Centre proposes dedicated health force, tells states to fill up vacancies

It also said that a road map needs to be prepared to impart public health training to the in-service candidates. 

Published: 17th April 2022 10:15 AM  |   Last Updated: 17th April 2022 10:15 AM   |  A+A-

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Image used for representational purpose only. (File Photo)

NEW DELHI: The Central government has proposed a multidisciplinary dedicated health force called Public Health Management Cadre (PHMC) in all the states as one of the steps toward achieving ‘health for all’. As the country faces an acute shortage of healthcare workforce, especially in remote areas, the Centre has also asked the states to map the existing vacant posts and to fill them up in a time-bound manner, preferably over the next six months to one year. 

Union Health Minister Dr Mansukh Mandaviya, who launched the guidelines on the implementation of the PHMC on Saturday, asked the states to “formulate an action plan to identify cadre strength and fill up all vacancies, preferably over the next six months to one year.”

Listing state-wise implementation plans for filling up vacant posts in public health institutions, like primary healthcare and community healthcare, the guidelines said the states should map existing public health personnel and specialists at various levels in the present health care and identify positions at multiple facilities.

It also said that a road map needs to be prepared to impart public health training to the in-service candidates. The guidelines also specify recruiting required doctors per the sanctioned positions by establishing a recruitment board/State Public Service Commission. It stated that the health management cadre should be a mix of public health professionals and other postgraduates such as MBA (HR), MBA (Procurement/ Supply Chain), and MBA (Finance).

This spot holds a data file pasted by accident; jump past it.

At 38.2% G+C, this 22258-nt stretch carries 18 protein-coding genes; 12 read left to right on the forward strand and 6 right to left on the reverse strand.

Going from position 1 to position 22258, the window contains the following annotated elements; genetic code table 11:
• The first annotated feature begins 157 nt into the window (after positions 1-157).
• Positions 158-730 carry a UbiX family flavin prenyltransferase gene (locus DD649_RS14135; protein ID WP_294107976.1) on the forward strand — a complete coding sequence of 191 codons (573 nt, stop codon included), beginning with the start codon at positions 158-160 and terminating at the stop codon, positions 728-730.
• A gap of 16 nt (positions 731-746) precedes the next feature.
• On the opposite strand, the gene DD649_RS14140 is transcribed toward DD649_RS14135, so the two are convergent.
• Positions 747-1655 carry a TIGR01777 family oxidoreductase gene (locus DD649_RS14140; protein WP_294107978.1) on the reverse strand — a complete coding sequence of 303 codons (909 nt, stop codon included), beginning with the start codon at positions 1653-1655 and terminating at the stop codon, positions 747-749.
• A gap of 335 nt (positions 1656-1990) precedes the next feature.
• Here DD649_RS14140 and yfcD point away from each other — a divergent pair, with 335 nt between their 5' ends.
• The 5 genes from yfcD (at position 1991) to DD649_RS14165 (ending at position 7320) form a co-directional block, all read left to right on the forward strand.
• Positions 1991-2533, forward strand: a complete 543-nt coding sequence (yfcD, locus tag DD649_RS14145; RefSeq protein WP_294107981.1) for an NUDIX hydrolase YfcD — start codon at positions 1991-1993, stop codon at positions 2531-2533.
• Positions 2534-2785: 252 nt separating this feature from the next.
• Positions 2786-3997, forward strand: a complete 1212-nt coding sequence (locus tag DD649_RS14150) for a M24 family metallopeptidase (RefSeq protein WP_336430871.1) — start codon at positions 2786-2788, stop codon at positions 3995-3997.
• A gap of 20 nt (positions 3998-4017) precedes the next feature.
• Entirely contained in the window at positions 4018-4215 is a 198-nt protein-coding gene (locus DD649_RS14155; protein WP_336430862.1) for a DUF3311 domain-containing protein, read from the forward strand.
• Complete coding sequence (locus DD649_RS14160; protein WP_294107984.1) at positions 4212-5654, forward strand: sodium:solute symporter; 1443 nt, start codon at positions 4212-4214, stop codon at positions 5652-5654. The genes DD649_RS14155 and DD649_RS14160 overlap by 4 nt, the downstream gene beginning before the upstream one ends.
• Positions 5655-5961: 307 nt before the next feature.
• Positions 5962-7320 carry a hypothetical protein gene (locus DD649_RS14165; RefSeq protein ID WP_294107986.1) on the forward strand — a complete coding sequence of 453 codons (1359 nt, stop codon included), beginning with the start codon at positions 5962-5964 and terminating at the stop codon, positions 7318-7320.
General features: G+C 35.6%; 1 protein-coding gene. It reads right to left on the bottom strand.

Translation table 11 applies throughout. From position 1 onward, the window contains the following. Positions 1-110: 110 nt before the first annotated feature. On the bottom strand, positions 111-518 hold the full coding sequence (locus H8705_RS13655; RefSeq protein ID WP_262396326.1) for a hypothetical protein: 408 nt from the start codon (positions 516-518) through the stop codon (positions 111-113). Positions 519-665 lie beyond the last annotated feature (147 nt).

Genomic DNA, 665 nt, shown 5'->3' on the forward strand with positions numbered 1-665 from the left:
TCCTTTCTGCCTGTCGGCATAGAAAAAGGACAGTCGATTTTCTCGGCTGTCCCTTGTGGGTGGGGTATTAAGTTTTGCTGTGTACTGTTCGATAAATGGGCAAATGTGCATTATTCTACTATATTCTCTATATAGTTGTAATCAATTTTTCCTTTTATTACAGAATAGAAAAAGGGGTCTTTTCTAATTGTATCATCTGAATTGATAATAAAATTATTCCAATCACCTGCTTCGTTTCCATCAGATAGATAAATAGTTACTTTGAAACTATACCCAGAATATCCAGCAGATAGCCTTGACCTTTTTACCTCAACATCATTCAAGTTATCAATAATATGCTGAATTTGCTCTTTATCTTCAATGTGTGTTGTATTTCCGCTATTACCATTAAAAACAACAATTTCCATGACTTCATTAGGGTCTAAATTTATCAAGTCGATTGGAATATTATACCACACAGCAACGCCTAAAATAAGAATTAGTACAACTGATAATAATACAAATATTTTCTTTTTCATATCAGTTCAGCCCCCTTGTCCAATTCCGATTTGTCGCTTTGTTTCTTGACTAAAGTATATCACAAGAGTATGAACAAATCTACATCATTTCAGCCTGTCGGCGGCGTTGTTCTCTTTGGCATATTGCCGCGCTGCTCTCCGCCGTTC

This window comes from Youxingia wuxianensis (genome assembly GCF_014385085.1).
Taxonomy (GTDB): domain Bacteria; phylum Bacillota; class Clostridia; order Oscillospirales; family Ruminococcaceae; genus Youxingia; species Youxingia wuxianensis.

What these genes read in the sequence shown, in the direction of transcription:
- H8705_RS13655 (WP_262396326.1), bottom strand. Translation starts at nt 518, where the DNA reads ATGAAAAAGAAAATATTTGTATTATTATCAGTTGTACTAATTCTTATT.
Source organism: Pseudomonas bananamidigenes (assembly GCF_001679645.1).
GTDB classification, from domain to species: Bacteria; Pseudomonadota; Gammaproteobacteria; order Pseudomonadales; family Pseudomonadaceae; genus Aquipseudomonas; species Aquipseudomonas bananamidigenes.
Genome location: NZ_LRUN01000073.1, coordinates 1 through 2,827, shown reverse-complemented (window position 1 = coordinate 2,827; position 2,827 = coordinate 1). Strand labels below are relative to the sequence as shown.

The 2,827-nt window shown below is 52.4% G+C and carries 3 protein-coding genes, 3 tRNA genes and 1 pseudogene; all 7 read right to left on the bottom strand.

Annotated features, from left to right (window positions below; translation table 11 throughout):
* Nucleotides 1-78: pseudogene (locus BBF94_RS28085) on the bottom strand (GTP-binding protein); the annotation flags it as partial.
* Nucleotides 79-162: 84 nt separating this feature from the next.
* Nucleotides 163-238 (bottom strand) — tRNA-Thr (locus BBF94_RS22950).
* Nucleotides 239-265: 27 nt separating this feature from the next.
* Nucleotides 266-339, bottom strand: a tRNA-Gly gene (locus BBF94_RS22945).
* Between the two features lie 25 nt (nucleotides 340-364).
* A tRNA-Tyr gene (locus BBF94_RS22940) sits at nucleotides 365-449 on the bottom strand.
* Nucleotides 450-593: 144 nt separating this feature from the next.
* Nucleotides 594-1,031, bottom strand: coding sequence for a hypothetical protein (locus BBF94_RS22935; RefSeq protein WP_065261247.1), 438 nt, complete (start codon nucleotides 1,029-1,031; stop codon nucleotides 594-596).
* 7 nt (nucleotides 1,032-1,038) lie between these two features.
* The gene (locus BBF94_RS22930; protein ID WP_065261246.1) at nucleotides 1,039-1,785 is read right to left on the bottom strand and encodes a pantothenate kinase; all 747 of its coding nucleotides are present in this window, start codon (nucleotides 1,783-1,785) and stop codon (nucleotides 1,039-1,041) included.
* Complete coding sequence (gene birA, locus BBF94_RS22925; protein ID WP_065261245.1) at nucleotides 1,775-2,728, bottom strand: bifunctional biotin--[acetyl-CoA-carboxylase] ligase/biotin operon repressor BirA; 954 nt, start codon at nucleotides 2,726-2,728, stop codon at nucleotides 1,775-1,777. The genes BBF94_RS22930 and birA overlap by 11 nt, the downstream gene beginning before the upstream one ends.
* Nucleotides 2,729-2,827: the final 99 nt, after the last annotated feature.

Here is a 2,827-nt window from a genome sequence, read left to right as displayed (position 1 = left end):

The need for a separate cadre was felt in the National Health Policy 2017, which took cognizance of the fact that a multidisciplinary workforce is required for managing various programs under the National Health Mission, and proposed a separate cadre for all states and union territories.

It was also hoped that the cadre would help in augmenting the capacity and capability of the public health system to estimate disease burden, apart from strengthening public health surveillance for early detection and responding to various outbreaks.

W.H.O. SUGGESTS

1.8 million doctors, nurses and midwives needed in the country
Threshold 44.5 professional health workers per 10,000 population



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